Shares of integrated oil and natural gas giant ExxonMobil (XOM -0.10%) rose 8.6% in early trading on Wall Street on June 5. That's a really big move for what is usually a pretty boring energy company, but it wasn't alone. U.S. peer Chevron (CVX -0.21%) was up as much as 5.5%, France's Total (TTE 1.38%) 6.5%, the United Kingdom's BP (BP 0.73%) 8.3%, and Europe's Royal Dutch Shell (RDS.B) 6.9%. Relatively small South African integrated energy player Sasol even got into the act, actually leading the early gains with a hefty 13.3% price jump at the start of the trading day.
There were two notable pieces of news in the energy sector today and both got investors excited about the future. But the past is important here. The industry has been attempting to muddle through a period of historically low oil prices. There are a number of factors involved in this predicament, including the long-term trend of growing U.S. onshore oil production, a pricing spat between OPEC and Russia (since resolved, with the help of the United States) that increased supply at the worst possible time, and the impact of the worldwide effort to contain the spread of COVID-19, which has dramatically reduced demand for energy.
Every one of the integrated energy companies here has felt the impact. It even led Shell to cut its dividend, something it hadn't done since World War II. The hit was notable in first-quarter earnings, with companies like Exxon and Chevron reporting worrying revenue declines driven by falling oil prices. Both cut back on their spending plans as a result, as did most peers. Total, interestingly enough, decided to make yet another big electricity investment in the first quarter as it looks to diversify its business into a different energy space. But it was perhaps BP CEO Bernard Looney who summed it up best, explaining to investors that "Our industry has been hit by supply and demand shocks on a scale never seen before."
In short, it's been a terrible time to be an energy company. But, as the saying goes, this too shall pass. And that is exactly what appears to be happening. For starters, OPEC seems to have gotten everyone on board for the production cuts it thinks are necessary to help stabilize supply and demand in the global energy market. That includes both Russia and smaller player, but significant holdout, Iraq. It now looks like the group will be able to push forward a planned meeting and get the cuts implemented relatively quickly. Oil prices jumped on the news. Higher oil prices are clearly a good thing for companies that rely on the commodity to support their top and bottom lines. Investors liked the news and it helped push oil-related names higher.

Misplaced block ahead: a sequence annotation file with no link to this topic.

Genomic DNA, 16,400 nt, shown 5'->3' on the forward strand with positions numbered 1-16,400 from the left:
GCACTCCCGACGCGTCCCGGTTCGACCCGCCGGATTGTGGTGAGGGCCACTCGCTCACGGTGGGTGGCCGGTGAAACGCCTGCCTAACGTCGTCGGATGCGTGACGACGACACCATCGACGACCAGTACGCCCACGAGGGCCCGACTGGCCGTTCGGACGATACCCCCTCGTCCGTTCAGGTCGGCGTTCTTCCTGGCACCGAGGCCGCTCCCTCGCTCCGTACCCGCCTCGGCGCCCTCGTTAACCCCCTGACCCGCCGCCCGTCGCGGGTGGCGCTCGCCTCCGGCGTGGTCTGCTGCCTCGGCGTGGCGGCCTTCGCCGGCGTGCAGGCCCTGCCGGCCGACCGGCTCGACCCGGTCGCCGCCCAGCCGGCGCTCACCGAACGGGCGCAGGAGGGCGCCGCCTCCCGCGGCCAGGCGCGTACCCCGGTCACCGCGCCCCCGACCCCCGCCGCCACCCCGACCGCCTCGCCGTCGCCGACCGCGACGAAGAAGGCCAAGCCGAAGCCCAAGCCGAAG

But that wasn't the only positive today. One of the big problems for oil has been the swift decline in demand driven by the worldwide economic shutdowns used to slow the spread of COVID-19. There's been a pretty big question mark about how quickly the global economy can recover from the hit. Heading into today, investors had been anticipating bad news on the employment front in the United States, expecting the May unemployment rate to hit roughly 20%. Instead, it came in at 13.3%, down from April's reading of 14.7%. In other words, the world's largest economy is doing much better than many on Wall Street thought. That, in turn, could mean a swift return of oil demand, which would support higher commodity prices. Investors got pretty excited about that news, taking a risk-on approach and pushing the broader stock market higher, integrated energy companies included.
While there was definitely good news to be read today, investors shouldn't get too exuberant. The unemployment numbers in the United States weren't really good, they were just less bad. So a global recession, which wouldn't be very positive for energy demand or this group of companies, still isn't out of the question. And OPEC's members have a bad habit of ignoring the things they agree to, so there's no way to tell if the plans the group lays out will actually help anything. Moreover, even with all of this good news, oil prices are still trading at levels that make it hard to turn a profit for many oil companies -- all of the companies here included. There are, indeed, silver linings showing up on the clouds, but investors shouldn't forget that the clouds are still there.